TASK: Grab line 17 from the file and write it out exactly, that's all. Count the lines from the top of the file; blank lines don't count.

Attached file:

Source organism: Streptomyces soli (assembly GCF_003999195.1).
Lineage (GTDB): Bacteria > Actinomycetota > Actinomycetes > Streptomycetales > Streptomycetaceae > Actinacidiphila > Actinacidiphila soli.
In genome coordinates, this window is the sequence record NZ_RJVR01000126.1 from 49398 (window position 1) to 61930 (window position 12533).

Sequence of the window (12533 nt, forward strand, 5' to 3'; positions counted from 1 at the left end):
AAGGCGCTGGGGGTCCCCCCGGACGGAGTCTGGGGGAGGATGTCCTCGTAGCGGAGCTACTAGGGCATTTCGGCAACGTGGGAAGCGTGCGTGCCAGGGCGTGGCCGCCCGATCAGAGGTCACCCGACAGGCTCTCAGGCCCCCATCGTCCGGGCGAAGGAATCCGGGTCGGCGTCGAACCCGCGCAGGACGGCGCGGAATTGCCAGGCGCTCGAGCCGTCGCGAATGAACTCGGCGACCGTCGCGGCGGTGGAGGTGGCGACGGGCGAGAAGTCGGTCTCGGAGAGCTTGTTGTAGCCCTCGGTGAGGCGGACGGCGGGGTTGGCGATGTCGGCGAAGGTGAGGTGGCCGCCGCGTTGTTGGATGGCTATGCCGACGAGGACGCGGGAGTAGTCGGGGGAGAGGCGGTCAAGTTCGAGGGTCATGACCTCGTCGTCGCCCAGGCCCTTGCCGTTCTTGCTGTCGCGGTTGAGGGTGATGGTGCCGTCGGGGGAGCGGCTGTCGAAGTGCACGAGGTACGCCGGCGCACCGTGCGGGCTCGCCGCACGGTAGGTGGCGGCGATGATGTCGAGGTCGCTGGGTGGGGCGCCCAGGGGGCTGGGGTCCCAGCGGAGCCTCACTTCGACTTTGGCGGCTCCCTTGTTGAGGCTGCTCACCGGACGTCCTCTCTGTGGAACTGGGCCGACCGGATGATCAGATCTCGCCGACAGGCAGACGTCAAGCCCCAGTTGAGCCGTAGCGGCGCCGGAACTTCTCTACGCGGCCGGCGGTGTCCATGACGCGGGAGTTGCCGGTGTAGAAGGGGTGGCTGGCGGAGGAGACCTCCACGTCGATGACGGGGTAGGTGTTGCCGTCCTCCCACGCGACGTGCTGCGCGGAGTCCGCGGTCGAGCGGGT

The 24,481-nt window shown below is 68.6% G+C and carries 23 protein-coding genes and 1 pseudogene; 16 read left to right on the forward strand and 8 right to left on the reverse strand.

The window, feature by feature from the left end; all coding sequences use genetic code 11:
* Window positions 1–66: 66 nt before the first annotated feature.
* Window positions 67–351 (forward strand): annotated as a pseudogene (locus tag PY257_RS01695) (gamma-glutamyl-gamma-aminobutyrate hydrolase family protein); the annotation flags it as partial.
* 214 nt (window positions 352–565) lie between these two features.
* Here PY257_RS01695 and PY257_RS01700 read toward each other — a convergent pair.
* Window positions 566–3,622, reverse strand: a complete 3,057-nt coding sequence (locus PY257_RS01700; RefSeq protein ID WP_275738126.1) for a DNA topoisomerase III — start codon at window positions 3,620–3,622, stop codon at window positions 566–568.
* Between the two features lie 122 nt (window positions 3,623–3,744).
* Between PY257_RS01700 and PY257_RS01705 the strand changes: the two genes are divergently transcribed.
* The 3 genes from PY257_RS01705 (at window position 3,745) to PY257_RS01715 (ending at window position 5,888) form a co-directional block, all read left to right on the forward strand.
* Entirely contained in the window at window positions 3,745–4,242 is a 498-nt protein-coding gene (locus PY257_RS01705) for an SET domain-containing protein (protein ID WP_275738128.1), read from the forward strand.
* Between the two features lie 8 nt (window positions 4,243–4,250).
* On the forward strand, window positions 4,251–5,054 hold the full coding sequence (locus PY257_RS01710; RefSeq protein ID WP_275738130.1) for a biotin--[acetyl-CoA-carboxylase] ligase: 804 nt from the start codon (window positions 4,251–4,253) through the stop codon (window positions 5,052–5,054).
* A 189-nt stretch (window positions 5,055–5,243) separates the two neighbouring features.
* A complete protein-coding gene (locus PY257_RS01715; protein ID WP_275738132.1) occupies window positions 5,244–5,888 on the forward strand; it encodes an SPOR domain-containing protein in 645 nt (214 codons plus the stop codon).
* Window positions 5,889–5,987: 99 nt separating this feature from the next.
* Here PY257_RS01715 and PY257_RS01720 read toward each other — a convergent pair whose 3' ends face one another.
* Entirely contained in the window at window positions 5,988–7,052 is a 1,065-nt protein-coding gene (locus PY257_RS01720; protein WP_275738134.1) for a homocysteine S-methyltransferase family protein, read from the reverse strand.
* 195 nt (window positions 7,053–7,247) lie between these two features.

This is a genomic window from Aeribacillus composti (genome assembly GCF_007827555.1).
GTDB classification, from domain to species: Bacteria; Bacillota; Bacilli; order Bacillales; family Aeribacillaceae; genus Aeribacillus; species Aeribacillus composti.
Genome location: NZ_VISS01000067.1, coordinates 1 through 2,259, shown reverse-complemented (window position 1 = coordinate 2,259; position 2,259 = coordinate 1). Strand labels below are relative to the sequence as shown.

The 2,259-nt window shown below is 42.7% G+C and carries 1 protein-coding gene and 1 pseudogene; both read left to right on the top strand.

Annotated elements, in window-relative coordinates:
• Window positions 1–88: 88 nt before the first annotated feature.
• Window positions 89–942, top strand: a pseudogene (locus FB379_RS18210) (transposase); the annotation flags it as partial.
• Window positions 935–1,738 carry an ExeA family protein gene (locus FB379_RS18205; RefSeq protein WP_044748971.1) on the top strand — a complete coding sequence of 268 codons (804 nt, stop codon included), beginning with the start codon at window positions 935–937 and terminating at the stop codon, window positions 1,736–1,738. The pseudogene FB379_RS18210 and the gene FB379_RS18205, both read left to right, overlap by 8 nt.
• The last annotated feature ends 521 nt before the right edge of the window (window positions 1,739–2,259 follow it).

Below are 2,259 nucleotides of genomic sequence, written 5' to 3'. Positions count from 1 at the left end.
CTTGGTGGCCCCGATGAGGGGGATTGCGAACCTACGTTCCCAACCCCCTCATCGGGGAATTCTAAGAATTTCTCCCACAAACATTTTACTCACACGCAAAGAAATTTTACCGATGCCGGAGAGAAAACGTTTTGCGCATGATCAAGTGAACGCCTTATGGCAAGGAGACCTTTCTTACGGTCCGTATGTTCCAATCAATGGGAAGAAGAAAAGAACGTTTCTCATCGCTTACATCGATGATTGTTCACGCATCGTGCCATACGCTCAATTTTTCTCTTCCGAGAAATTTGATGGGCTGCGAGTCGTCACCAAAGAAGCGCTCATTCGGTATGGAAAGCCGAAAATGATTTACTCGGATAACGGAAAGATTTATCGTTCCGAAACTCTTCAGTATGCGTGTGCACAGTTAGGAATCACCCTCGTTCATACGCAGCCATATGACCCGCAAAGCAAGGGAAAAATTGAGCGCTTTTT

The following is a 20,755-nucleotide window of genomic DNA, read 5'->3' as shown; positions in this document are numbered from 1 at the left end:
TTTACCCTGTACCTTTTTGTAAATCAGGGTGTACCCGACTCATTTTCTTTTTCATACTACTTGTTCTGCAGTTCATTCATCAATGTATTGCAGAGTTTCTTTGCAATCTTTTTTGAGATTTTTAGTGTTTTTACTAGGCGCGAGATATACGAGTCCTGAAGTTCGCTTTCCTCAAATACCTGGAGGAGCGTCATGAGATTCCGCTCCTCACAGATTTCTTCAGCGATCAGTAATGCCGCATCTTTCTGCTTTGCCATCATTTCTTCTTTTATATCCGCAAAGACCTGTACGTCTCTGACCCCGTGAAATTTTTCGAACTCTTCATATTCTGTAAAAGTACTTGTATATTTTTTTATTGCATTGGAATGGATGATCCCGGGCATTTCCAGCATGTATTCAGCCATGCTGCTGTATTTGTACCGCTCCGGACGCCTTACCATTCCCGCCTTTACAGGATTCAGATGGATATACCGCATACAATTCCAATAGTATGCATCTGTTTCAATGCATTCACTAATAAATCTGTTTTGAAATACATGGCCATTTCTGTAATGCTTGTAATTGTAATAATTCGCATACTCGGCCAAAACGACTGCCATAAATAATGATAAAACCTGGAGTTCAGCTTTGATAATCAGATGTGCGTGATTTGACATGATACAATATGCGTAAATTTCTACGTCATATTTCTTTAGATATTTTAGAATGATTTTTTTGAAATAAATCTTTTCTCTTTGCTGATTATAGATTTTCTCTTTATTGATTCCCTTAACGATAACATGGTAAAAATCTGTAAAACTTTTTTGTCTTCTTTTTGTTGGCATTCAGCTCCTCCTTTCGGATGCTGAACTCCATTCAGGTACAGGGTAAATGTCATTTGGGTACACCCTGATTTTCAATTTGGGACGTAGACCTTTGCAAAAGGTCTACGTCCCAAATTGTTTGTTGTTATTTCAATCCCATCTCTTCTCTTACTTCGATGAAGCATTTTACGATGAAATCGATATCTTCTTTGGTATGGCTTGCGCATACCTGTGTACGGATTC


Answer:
* Between the two features lie 8 nt (window positions 4,243–4,250).